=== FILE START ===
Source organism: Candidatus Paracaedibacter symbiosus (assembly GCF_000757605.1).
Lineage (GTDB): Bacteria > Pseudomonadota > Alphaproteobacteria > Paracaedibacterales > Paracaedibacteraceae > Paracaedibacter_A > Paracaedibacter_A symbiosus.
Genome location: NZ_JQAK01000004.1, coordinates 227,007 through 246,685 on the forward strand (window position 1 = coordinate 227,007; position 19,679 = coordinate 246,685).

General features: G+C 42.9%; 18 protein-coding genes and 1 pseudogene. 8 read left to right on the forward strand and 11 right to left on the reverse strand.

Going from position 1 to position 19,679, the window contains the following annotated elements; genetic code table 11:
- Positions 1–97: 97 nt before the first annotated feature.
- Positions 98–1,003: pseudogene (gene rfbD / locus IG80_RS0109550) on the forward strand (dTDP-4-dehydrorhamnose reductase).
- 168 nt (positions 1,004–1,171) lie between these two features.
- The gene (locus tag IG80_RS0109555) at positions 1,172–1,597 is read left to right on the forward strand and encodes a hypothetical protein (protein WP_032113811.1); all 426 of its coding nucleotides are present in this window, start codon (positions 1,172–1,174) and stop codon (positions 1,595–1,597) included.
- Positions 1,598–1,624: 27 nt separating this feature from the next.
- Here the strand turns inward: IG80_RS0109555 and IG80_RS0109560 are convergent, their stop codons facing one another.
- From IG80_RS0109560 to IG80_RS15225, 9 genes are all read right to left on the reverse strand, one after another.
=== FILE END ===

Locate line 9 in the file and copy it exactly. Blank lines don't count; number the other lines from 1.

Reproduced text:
- The gene (locus tag IG80_RS0109555) at positions 1,172–1,597 is read left to right on the forward strand and encodes a hypothetical protein (protein WP_032113811.1); all 426 of its coding nucleotides are present in this window, start codon (positions 1,172–1,174) and stop codon (positions 1,595–1,597) included.